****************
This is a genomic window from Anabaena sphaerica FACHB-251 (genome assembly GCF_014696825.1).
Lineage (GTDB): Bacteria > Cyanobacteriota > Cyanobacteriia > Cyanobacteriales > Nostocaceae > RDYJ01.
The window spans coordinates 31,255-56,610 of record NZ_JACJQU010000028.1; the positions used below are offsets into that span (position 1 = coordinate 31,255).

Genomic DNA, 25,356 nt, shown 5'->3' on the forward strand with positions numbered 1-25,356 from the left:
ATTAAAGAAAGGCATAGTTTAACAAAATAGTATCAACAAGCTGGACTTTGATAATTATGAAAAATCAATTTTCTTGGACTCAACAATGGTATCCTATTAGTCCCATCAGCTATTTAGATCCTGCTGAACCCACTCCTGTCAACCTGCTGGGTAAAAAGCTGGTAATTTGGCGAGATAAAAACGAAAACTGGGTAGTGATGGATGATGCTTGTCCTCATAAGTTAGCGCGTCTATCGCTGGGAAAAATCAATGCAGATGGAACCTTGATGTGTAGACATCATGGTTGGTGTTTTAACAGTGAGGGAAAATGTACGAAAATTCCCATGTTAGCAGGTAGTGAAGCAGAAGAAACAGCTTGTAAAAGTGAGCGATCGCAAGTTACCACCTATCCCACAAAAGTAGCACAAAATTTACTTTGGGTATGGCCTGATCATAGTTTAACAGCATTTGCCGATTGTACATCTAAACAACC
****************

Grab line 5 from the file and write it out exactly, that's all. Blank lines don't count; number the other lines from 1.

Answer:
ATTAAAGAAAGGCATAGTTTAACAAAATAGTATCAACAAGCTGGACTTTGATAATTATGAAAAATCAATTTTCTTGGACTCAACAATGGTATCCTATTAGTCCCATCAGCTATTTAGATCCTGCTGAACCCACTCCTGTCAACCTGCTGGGTAAAAAGCTGGTAATTTGGCGAGATAAAAACGAAAACTGGGTAGTGATGGATGATGCTTGTCCTCATAAGTTAGCGCGTCTATCGCTGGGAAAAATCAATGCAGATGGAACCTTGATGTGTAGACATCATGGTTGGTGTTTTAACAGTGAGGGAAAATGTACGAAAATTCCCATGTTAGCAGGTAGTGAAGCAGAAGAAACAGCTTGTAAAAGTGAGCGATCGCAAGTTACCACCTATCCCACAAAAGTAGCACAAAATTTACTTTGGGTATGGCCTGATCATAGTTTAACAGCATTTGCCGATTGTACATCTAAACAACC